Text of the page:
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Biofourmis remote monitoring aids Car-T clinical trials
- February 28, 2022
- Steve Rogerson
Vanderbilt University Medical Center in Tennessee has selected Massachusetts-based virtual care company Biofourmis to support a clinical study measuring the safety and efficacy of monitoring patients in a home-like outpatient setting after receiving an oncology drug.
Patients with large B-cell lymphoma will receive the chimeric antigen receptor (Car) T-cell therapy axicabtagene ciloleucel (Yescarta) from Kite, a Gilead company. Instead of remaining in the hospital after receiving the immunotherapy, which is the current standard of care, patients will be discharged to a home-like setting near the medical centre.
In addition to periodic physical exams, several vital signs will be continuously monitored through Biofourmis’ analytics platform, which will assist the clinical team in detecting side effects of therapy to intervene as appropriate.
Patients receiving Car-T therapy typically need to remain in the hospital up to seven to ten days after the treatment, primarily to monitor for side effects, including cytokine release syndrome (CRS) and immune effector cell-associated neurotoxicity syndrome (ICANS). Both of these reactions can cause severe and potentially fatal side effects.
“Car-T therapy is highly effective, but the lengthy hospital stays add cost to the system and inconvenience to patients,” said Olalekan Oluwole, associate professor of medicine at Vanderbilt University and primary investigator for the study. “Using remote patient management technology and telemedicine, we are investigating how patients can remain safely in a home-like setting while being monitored around the clock instead of in a hospital. And it is only those who develop specific symptoms and signs that will be admitted.”
In the study, patients’ heart rate, body surface temperature, oxygenation levels and respiratory rate will be monitored continuously while blood pressure will be collected every four to six hours. Biofourmis will deliver this collected data through a dashboard viewable by clinicians and researchers, who will also receive notifications based on vital signs when they deviate from baseline and/or if a study participant has not entered required blood pressure readings.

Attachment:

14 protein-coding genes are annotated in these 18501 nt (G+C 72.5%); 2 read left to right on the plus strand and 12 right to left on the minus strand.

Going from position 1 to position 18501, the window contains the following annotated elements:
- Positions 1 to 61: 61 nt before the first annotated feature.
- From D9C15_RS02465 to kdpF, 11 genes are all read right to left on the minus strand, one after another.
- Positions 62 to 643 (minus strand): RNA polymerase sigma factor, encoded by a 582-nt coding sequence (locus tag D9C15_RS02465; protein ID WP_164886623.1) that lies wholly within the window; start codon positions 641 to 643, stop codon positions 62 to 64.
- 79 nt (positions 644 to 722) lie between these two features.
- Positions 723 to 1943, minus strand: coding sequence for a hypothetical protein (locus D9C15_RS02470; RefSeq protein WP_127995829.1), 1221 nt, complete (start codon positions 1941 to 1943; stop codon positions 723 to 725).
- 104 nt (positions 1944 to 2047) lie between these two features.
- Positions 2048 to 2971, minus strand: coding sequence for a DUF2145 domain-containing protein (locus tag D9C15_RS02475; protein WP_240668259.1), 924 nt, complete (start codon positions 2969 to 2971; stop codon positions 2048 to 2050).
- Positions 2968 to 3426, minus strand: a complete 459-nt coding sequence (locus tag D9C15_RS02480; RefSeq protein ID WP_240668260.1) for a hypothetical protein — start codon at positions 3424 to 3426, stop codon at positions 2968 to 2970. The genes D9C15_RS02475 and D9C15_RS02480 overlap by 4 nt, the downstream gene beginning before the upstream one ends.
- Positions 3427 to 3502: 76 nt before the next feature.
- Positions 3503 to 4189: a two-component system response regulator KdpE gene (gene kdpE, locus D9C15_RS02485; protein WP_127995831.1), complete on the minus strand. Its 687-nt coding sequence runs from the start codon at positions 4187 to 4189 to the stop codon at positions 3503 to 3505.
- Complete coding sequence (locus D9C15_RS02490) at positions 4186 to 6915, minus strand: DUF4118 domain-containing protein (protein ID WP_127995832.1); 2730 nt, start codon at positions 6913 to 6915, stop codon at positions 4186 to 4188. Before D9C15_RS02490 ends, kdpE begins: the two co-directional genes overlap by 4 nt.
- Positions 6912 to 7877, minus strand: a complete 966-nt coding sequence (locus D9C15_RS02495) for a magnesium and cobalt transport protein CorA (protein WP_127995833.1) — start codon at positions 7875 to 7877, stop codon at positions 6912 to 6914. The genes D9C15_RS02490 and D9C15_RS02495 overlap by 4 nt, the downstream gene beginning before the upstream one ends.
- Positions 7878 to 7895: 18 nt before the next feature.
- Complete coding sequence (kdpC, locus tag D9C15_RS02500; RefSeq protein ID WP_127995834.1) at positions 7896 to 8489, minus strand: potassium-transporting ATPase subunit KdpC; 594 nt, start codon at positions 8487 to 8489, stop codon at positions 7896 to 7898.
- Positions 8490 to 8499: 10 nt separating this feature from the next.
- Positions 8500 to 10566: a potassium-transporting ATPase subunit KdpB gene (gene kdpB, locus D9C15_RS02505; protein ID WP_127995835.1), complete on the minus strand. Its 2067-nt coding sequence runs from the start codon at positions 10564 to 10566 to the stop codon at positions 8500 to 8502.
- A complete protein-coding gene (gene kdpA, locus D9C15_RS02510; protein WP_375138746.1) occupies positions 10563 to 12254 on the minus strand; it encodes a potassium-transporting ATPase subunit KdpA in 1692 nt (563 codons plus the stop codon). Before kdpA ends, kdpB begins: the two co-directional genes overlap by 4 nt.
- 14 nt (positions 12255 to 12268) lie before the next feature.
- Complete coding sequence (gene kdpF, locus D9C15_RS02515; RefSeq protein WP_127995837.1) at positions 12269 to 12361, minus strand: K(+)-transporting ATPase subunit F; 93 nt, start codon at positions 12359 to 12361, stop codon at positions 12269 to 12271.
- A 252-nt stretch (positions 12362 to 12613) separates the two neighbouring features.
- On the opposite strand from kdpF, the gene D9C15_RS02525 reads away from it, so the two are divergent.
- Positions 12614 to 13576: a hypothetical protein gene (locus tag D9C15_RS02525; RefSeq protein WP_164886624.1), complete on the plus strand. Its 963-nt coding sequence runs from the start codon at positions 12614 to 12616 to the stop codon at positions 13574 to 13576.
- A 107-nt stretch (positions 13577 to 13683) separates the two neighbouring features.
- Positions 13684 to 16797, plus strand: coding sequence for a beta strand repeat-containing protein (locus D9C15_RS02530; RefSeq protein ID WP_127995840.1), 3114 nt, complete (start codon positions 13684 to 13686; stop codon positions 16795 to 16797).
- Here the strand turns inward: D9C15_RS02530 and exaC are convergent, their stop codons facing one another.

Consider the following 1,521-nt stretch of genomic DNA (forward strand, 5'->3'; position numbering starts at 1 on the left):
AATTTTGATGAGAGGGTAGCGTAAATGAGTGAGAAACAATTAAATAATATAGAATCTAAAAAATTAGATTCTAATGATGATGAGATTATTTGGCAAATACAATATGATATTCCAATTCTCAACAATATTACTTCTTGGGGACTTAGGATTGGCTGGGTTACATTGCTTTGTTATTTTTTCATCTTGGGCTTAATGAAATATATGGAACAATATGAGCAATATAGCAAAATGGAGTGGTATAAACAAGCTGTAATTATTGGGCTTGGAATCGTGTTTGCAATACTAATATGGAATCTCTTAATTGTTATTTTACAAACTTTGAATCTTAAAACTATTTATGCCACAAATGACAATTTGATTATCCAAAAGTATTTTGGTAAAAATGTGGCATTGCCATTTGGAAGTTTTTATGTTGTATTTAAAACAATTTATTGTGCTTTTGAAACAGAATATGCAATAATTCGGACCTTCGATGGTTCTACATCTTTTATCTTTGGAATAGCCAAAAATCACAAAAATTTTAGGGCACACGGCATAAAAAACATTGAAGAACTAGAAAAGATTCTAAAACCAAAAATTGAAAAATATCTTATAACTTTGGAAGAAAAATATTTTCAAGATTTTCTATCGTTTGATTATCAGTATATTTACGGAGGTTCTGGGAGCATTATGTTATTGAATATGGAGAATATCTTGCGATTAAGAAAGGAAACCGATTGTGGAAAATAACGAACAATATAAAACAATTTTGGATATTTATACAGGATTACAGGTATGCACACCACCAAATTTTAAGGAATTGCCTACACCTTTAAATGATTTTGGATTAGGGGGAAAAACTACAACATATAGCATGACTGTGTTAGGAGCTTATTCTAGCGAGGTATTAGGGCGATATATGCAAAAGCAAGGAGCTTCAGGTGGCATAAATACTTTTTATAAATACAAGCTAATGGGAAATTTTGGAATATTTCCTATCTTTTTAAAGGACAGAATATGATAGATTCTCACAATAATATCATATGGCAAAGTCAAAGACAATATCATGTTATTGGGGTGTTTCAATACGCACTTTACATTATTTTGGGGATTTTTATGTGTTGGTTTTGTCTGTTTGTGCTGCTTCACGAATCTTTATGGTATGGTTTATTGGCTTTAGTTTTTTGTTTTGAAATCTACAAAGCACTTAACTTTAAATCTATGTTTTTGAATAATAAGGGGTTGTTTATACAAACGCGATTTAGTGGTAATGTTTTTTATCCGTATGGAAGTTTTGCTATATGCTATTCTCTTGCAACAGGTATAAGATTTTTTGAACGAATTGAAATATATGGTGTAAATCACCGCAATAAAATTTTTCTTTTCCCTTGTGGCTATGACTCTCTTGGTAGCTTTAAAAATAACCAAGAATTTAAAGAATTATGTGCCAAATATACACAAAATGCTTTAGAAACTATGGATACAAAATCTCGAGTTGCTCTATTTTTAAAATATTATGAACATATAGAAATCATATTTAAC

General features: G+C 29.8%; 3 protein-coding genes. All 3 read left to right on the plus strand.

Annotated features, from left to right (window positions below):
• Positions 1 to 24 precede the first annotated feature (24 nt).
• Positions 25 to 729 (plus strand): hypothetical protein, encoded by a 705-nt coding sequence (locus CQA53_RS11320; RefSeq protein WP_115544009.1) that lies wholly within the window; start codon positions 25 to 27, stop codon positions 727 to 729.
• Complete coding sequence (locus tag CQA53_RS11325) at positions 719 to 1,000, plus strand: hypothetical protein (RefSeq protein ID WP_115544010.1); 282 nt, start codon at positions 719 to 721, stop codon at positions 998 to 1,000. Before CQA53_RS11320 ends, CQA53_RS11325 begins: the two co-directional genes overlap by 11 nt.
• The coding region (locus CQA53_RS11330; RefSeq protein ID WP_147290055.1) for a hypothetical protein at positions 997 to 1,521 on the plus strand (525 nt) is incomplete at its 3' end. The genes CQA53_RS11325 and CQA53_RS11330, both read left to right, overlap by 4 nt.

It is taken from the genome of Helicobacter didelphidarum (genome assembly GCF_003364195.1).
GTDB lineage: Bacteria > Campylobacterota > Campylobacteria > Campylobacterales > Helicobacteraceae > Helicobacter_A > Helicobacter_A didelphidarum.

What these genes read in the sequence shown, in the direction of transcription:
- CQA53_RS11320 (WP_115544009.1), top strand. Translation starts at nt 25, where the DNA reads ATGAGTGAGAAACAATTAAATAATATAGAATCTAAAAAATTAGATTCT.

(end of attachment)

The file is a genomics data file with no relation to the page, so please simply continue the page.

Biofourmis’ artificial intelligence (AI)-powered Biovitals platform, which received 510(k) clearance from the FDA in 2019 as a medical device for ambulatory physiological monitoring, continuously collects data from medical-grade biosensors to create a personalised view for each subject. This platform enables earlier detection of adverse events such as CRS and neurotoxicity.
Clinicians may intervene based on data received through the Biofourmis platform. As an exploratory objective, Vanderbilt researchers will track the frequency of abnormal vital signs. The analytics will be used to identify trends in hospitalisation and other outcomes.
“More and more, clinicians and researchers are exploring ways to safely and effectively care for patients from their homes, which is where most want to receive care for an acute condition or recovery after a hospital stay,” said Kuldeep Singh Rajput, CEO of Biofourmis. “We are honoured to partner with a highly respected research-driven organisation such as Vanderbilt University Medical Center on this study utilising Biofourmis’ technology to help clinicians detect early signs of an adverse reaction so they can deliver a preventive intervention. As a result, we believe this programme fosters a new standard of care for the treatment of patients receiving Car-T therapy.”
Biofourmis is focused on leveraging software and data science to deliver virtual care and develop novel digital therapies.The company’s care management platform, Care@Home, enables remote disease management across a range of medical conditions for acute, post-acute and chronic care. It uses medical-grade wearables to collect patient data continuously. These are analysed by Biovitals, Biofourmis’ clinically validated AI-powered predictive analytics engine. With support from an in-house clinical care team, payers and providers can leverage this to predict clinical deterioration in advance of a critical event, which enables earlier interventions for better outcomes and cost savings.